Music reviews: Cardi B, Laura Veirs, DMA's, Xylouris White and more

HIP HOP Cardi​ B

INVASION OF PRIVACY (Atlantic Records)

Cardi B: from stripper to rapper with an unscripted personality.


From working as a stripper to becoming the most recognisable pop star in the world, Cardi​ B's rise over the past few years reads like a Cinderella story – or, in her words, a "Binderella​" story. She's paid the price, struggling with the unrelenting eye of the media, and her debut album, Invasion of Privacy, is her retaliation. Breakout hit Bodak​ Yellow had many writing Cardi​ off as a one-hit wonder, but this album is bold enough to solidify her as a real contender in the rap game. The Bronx native, best known for her infectious and unscripted personality, doesn't hold back, opening the album with Get Up 10, an instant hip-hop classic, heaving with intensity. Cardi​ isn't shy with her intentions: "Had to set the record straight 'cause bitches​ love to assume", and each song that follows booms with bravado. Featured artists are in abundance, with highlights from SZA, Kehlani​ and Migos​. Chance the Rapper is a detriment to the record, making Best Life sound like an outdated offcut. Money Bag, She Bad and Drip are perfect bops for the club, whereas Ring and I Like It will turn even complete rap novices into fully fledged fans. KISH LAL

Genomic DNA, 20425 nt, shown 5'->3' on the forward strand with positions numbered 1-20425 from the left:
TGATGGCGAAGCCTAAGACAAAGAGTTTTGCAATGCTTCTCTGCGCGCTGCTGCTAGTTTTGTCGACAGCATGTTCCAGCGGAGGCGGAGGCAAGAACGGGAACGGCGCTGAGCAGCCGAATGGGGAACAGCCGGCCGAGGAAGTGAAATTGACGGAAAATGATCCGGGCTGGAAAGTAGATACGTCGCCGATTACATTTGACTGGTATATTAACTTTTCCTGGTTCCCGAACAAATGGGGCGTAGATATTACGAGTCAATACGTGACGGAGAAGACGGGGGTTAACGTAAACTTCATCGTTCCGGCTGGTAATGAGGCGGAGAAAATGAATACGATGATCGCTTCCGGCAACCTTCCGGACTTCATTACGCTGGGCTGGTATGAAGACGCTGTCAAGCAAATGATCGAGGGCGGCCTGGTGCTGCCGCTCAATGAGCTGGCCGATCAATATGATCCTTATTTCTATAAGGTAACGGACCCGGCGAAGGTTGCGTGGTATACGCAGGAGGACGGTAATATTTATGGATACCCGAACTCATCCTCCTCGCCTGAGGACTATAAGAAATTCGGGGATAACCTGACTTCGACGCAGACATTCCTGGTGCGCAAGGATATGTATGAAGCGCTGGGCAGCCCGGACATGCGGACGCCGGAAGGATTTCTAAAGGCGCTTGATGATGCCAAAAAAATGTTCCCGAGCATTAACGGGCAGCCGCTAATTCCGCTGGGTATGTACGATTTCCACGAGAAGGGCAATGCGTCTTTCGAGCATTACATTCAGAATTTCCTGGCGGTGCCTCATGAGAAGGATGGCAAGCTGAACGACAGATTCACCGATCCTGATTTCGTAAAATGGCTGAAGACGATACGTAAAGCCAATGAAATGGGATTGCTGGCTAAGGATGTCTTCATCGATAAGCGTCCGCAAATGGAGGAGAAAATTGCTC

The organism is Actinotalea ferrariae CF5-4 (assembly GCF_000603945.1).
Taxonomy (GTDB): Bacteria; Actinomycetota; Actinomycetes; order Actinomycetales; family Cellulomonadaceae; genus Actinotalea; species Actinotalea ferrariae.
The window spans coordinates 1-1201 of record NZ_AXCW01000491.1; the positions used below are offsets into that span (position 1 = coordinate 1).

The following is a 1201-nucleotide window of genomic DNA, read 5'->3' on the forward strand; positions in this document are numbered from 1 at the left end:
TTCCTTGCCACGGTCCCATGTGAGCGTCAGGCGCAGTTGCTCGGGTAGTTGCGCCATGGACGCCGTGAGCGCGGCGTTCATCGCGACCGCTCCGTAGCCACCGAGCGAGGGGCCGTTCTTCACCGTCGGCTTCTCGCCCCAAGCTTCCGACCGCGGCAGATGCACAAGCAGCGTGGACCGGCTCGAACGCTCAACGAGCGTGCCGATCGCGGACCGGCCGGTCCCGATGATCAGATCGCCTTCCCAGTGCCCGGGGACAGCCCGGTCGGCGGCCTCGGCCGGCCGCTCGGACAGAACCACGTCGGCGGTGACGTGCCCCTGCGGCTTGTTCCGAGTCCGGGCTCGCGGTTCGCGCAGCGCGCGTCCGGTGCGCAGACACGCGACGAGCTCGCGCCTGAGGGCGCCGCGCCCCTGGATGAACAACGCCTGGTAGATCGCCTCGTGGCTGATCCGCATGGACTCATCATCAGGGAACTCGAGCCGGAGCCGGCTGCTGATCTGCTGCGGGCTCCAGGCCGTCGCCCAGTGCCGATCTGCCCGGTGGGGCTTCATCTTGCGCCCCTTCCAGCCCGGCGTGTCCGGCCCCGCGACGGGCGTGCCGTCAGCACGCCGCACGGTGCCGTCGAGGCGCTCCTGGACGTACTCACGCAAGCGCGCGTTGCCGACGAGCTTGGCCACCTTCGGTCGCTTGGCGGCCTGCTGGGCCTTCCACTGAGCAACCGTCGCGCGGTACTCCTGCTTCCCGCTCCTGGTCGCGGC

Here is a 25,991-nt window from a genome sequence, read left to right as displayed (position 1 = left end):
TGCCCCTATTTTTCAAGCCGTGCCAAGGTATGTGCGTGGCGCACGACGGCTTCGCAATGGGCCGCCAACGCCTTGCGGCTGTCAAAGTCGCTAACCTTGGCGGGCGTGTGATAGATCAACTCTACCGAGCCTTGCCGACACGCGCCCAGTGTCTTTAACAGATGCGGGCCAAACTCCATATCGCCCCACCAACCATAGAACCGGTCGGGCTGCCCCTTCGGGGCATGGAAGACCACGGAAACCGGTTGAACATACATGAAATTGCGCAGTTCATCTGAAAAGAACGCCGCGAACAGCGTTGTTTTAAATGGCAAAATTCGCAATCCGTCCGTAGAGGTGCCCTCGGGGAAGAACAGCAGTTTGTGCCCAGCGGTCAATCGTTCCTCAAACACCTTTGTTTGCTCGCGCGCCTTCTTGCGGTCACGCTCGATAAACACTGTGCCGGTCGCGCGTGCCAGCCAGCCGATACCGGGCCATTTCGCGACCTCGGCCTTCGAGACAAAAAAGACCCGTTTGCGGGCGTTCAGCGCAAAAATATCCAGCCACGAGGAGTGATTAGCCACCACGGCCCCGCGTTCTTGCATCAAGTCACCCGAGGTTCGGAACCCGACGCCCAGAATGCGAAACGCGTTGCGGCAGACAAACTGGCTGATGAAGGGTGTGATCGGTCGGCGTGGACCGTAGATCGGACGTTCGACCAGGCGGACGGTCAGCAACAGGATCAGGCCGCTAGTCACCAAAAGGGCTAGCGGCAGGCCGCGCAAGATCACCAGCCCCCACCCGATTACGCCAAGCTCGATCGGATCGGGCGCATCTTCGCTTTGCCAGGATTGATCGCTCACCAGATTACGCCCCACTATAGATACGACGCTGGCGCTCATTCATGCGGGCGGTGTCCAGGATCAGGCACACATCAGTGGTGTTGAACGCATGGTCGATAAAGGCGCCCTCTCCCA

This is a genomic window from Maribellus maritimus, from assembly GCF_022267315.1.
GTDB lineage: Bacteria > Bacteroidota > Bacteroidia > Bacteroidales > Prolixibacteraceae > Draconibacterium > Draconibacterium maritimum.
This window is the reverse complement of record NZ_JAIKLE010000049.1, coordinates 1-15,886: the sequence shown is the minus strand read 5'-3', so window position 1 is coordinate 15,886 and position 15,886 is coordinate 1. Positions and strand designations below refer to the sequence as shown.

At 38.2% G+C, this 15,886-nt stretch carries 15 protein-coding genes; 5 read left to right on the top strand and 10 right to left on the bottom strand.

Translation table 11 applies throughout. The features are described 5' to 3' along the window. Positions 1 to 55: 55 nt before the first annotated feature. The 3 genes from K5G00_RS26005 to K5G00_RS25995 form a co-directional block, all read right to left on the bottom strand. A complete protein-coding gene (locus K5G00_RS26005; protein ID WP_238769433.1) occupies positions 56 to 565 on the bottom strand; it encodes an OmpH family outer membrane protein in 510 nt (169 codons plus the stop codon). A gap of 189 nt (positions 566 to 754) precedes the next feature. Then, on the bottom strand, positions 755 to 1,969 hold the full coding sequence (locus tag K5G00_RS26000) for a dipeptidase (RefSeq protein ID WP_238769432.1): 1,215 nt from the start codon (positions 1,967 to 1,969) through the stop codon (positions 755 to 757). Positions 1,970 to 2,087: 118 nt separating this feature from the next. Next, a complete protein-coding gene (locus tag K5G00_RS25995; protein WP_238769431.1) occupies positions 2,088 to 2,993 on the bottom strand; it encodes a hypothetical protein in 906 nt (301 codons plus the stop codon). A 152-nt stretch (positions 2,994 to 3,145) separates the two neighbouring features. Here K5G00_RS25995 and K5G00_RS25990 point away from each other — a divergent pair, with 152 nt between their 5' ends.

HELLENIC Xylouris​ White



In concert George Xylouris​ and Jim White conjure up a mighty sound for just a duo, given that the former plays lute or lyra and the latter (of Dirty Three fame) a drum-kit. Here that sheer mass often seems like a wall of water: a vast wave of sound rearing up and threatening to crush you where you sit. This is not a matter of how loudly you listen to the album or the way it has been produced, it is due to the sheer intensity of the playing and of Xylouris's​ singing. The latter comes via a baritone voice that could just as credibly emanate from a mouth in the earth of his native Crete as from a man. It is raw and timeless, and the edge of anguish it carries is profoundly truthful. Seven of the nine pieces are penned by the pair, sometimes using an extant poem as a lyric, and two are reimagined​ traditional songs. Each piece is conceived as a sound-world in which to explore fresh sets of possibilities; fresh ways for White's keen instinct for texture and density to interact with Xylouris's​ rolling or spitting instrumental melodies, and when they both catch the same breaking wave of propulsion (as on Only Love) – stand well back! JOHN SHAND